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Bobby Kenneth Williamson v. Co Roberts


October 1, 2012


The opinion of the court was delivered by: Chief Magistrate Judge Lisa Pupo Lenihan

ECF No. 44


Pending before the Court is a Motion for Extension of Time and Emergency Injunction (ECF No. 44) filed by pro se Plaintiff, Bobby Kenneth Williamson, an inmate currently incarcerated at the State Correctional Institution Fayette (SCI-Fayette) in LaBelle, Pennsylvania. For the following reasons, the Motion will be granted in part and denied in part.


Plaintiff is currently serving a life sentence for crimes including first-degree murder. He initiated this action in the Eastern District of Pennsylvania on August 2, 2011. He named approximately fifty Defendants, alleging civil rights violations in connection with his criminal conviction and subsequent attempts to clear his name and to be transferred to a prison in the United Kingdom. On October 5, 2011, the Eastern District dismissed the claims against the majority of the Defendants as time-barred. Upon motion of the remaining Defendants, this case was subsequently transferred to this Court on May 11, 2012.*fn1 The remaining Department of Corrections Defendants filed a Motion to Dismiss on August 14, 2012, and Plaintiff's response was due on September 14, 2012. Instead of filing his response, however, Plaintiff filed the current Motion for Extension of Time and Emergency Injunction.

In his Motion, Plaintiff requests the Court to order Restricted Housing Unit ("RHU") Captain Carl Walker, and other officers, to release Plaintiff's legal property he maintains was confiscated out of retaliation. He also requests a 120 day extension of time in which to amend his complaint to presumably add claims of retaliation against these officials and requests that the Court order his immediate transfer to another facility.

II.Applicable Legal Standards

This Court has discretion to grant preliminary injunctive relief under Federal Rule of Civil Procedure 65. The party seeking a preliminary injunction has the burden of demonstrating:

(1) a reasonable probability of success on the merits; (2) irreparable harm if the injunction is denied; (3) that the issuance of an injunction will not result in greater harm to the non-moving party; and (4) that the public interest would best be served by granting the injunction. Council of Alternative Political Parties v. Hooks, 121 F.3d 876, 879 (3d Cir. 1997); Clean Ocean Action v. York, 57 F.3d 328, 331 (3d Cir. 1995); Opticians Ass'n of America v. Independent Opticians of America, 920 F.2d 187, 191-92 (3d Cir. 1990). The Court should issue the injunction only if the movant produces evidence sufficient to convince the trial judge that all four factors favor preliminary relief. Opticians, 920 F.2d at 192 (citing ECRI v. McGraw-Hill, Inc., 809 F.2d 223, 226 (3d Cir. 1987)).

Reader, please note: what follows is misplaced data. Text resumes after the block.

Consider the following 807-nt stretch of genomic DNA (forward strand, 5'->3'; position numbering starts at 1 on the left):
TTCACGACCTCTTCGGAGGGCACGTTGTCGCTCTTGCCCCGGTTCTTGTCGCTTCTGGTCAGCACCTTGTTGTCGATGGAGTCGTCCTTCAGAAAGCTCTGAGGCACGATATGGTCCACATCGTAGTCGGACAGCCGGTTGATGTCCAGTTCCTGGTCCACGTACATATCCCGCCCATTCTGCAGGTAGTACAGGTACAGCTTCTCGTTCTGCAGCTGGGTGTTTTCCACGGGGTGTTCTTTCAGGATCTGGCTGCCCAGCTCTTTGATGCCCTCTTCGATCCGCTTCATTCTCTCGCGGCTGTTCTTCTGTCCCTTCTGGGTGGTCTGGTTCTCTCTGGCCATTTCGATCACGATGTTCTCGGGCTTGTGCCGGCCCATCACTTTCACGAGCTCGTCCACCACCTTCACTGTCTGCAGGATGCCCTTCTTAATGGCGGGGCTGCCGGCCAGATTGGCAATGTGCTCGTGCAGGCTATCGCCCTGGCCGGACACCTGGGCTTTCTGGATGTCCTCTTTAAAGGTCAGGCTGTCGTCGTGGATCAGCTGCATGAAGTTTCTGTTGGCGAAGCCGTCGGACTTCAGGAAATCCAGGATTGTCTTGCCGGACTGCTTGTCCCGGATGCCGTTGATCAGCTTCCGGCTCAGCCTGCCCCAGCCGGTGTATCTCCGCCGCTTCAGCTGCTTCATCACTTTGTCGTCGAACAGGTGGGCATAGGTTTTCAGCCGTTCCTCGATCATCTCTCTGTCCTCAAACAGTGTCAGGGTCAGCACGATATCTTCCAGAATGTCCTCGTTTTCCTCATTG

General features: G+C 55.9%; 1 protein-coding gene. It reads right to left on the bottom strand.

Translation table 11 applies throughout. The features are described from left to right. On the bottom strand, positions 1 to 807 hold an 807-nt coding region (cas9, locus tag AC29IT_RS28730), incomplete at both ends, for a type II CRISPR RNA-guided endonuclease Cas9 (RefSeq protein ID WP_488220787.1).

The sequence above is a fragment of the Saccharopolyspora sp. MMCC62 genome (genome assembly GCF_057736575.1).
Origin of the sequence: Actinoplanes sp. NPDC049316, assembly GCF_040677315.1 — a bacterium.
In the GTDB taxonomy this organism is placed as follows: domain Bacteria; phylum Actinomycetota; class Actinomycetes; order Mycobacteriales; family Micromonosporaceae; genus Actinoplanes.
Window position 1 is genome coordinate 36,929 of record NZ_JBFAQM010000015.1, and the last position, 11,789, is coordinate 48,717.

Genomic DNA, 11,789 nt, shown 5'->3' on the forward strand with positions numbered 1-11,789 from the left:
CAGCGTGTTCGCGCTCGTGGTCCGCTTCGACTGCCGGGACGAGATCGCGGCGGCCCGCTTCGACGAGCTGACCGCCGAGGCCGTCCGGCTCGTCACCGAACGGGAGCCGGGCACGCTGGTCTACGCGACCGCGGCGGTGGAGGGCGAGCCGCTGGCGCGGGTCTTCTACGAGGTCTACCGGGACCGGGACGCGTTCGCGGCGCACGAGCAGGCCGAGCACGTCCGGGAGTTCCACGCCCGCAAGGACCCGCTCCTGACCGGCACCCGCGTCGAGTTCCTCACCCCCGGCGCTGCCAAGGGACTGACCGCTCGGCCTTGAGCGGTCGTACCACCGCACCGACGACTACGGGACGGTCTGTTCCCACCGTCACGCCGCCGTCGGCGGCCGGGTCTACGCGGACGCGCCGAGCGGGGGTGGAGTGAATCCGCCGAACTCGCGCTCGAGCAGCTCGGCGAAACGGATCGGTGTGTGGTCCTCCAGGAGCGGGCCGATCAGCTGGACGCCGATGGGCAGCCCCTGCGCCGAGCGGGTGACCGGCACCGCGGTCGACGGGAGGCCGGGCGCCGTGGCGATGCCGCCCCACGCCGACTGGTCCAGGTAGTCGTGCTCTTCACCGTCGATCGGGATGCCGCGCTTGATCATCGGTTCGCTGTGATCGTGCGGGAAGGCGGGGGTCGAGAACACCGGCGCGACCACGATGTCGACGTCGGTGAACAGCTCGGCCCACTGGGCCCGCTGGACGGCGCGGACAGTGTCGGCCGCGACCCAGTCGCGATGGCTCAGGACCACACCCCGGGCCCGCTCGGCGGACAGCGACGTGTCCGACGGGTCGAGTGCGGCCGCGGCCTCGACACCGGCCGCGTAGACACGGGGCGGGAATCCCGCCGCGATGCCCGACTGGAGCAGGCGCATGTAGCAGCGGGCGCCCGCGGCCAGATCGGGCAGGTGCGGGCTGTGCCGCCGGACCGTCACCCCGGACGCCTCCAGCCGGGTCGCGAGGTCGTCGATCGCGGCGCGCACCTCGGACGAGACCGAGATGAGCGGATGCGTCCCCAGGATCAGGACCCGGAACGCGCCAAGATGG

The purpose of the preliminary injunction is to preserve the status quo until the rights of the parties can be fairly and fully litigated and determined by strictly legal proofs and according to the principles of equity. Wetzel v. Edwards, 635 F.2d 283, 286 (4th Cir. 1980). Thus, the grant of injunctive relief is an "extraordinary remedy which should be granted only in limited circumstances." American Telephone & Telegraph Co. v. Winback and Conserve Program, Inc., 42 F.3d 1421 (3d Cir. 1994) (quoting Frank's GMC Truck Center, Inc. v. General Motor Corp., 847 F.2d 100, 102 (3d Cir. 1988)), cert. denied, 514 U.S. 1103 (1995). The facts clearly must support a finding that immediate and irreparable injury will result to the movant if preliminary relief is denied. United States v. Stazola, 893 F.2d 34, 37 n.3 (3d Cir. 1990). The plaintiff bears the burden of establishing a "clear showing of irreparable injury." Hohe v. Casey, 868 F.2d 69, 72 (3d Cir. 1989), cert. denied, 493 U.S. 848 (1989); ECRI, 809 F.2d at 226 (it is not enough to merely show irreparable harm: the plaintiff has the burden of showing immediate irreparable injury, which is more than merely serious or substantial harm and which cannot be redressed with money damages). Absent a showing of immediate, irreparable injury, the court should deny preliminary injunctive relief. Acierno, 40 F.3d at 655.

Moreover, in the prison context, a request for injunctive relief "must always be viewed with great caution because 'judicial restraint is especially called for in dealing with the complex and intractable problems of prison administration.'" Goff v. Harper, 60 F.3d 518, 520 (8th Cir. 1995) (quoting Rogers v. Scurr, 676 F.2d 1211, 1214 (8th Cir. 1982)). Where a plaintiff requests an injunction that would require the Court to interfere with the administration of a prison, "appropriate consideration must be given to principles of federalism in determining the availability and scope of equitable relief." Rizzo v. Goode, 423 U.S. 362, 379 (1976). The federal courts are not overseers of the day-to-day management of prisons. Prison officials require broad discretionary authority as the "operation of a correctional institution is at best an extraordinarily difficult undertaking." Wolff v. McDonnell, 418 U.S. 539, 566 (1974). Accordingly, prison administrators should be accorded wide-ranging deference in the adoption and execution of policies and practices that are needed to preserve internal order and to maintain institutional security. Beard v. Banks, 126 S. Ct. 2572, 2578 (2006); Bell v. Wolfish, 441 U.S. 520, 527 (1979).


With the above considerations in mind, Plaintiff has not demonstrated that preliminary injunctive relief is warranted in this case.

First, Plaintiff cannot show a likelihood of success on the merits because his Motion is based on events unrelated to the subject of his Complaint and requests an injunction against officials at SCI-Fayette who are not named as Defendants in this lawsuit. This is an impermissible basis for seeking injunctive relief*fn2 as the issuance of a preliminary injunction is to preserve the status quo and prevent irreparable harm until the court has an opportunity to rule on the merits of the pending lawsuit. See Acierno v. New Castle County, 40 F.3d 645, 647 (3d Cir. 1994).